(I never thought of them as spooky until I found myself at Marco Polo Aeroport coming back from Pordenone, and it was entirely deserted. And after I had a nice chat with the man working the baggage x-ray (when they airport is quiet, these people are relaxed and fun to chat to) I was proceeding into the echoing depths of the empty air-mausoleum, and his voice boomed out of the tannoy wishing me a happy flight, by name. THAT was spooky.)

The weird coincidence though was a voice on the PA announcing the next flight to “Slabovia,” which is a fictional East European country, sort of an anti-Ruritania, invented by me for a Channel 4 education programme called The KNTV Show around thirty years after Francis made his film. So how did it end up being name-checked in THE VAMPIRE HAPPENING?

vlcsnap-2014-01-03-13h15m41s206

(Belatedly, I worked out that the name used was “Slobovia,” an obsolete abusive nickname for any Eastern European backwater which I’d inadvertently come very close to using myself. Al Capp seems to have invented it in Li’l Abner.)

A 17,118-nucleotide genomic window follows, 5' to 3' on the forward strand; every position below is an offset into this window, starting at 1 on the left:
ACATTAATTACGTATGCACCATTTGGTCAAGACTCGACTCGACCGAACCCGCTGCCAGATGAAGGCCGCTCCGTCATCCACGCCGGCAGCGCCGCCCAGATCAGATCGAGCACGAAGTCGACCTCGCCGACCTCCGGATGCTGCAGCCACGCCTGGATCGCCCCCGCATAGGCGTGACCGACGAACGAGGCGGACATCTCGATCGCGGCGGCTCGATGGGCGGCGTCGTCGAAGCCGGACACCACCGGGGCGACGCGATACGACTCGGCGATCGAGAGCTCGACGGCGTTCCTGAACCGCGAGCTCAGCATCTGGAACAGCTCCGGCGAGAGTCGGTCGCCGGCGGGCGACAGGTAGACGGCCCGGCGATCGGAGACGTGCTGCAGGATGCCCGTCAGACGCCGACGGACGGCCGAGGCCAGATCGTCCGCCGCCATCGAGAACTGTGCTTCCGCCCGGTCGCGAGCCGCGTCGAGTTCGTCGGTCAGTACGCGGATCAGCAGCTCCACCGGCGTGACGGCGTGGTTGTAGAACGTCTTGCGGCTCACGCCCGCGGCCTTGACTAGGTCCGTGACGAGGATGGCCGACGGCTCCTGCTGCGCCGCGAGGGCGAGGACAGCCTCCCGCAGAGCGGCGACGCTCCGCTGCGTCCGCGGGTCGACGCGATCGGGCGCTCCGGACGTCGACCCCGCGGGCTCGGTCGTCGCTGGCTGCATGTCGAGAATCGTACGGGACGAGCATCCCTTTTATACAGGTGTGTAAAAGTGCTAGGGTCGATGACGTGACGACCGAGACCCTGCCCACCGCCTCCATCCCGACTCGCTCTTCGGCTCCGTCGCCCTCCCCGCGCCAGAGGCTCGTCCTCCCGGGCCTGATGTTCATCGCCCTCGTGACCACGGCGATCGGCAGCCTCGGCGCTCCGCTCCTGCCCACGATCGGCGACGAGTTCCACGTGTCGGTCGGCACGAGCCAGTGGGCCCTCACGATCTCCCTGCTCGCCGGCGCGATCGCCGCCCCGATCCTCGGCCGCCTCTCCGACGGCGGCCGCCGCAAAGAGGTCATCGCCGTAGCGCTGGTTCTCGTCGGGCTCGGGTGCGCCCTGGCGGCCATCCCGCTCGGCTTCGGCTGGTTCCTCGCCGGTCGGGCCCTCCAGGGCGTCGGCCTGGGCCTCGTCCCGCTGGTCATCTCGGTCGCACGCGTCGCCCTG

This intrigued me. It seemed very much as if the universe wanted me to see this film. So I watched it. It was terrible. There was a torture chamber and some sexy trees. Bad jokes. Awful acting. It ended, and I seemed to hear the universe chuckling.

vlcsnap-2014-01-03-13h02m40s100

Tree porn: this is genuinely presented as if it’s meant to be sexy. The “legs” part with a creak in the breeze…

Still, photographically it’s often splendid, as you’d expect from Francis — the location is magnificent and he captures it in rich, deep, dark hues. The happening itself is chaotic and ugly, though — a handheld riot of fake fangs and fake tits. The script is embarrassing, with Ferdy Mayne repeating his count bit from THE FEARLESS VAMPIRE KILLERS but with horrible material — you feel bad for him. I can’t quite work out FF’s attitude to the bucketloads of nudity he’s required to show: either he had contempt for it and just ladled it on with a weary, “You want flesh? Here you go!” approach, or else like Ken Russell he was uncritically keen on the female form and so didn’t exercise any quality control. Quantity over quality. This works in THE DEVILS — goes towards realism — but seems defective in a brainless exploitation flick.

Still, the flopping, goose-bumped nudies cavorting through Francis’s drafty castle are some kind of antidote to the cascade or airbrushed centrefolds who tumble headlong through THE WOLF OF WALL STREET, seeming strangers to body hair and even pores. Even a shit film can induce a kind of nostalgia for when sex objects were human.

vlcsnap-2014-01-03-13h01m23s98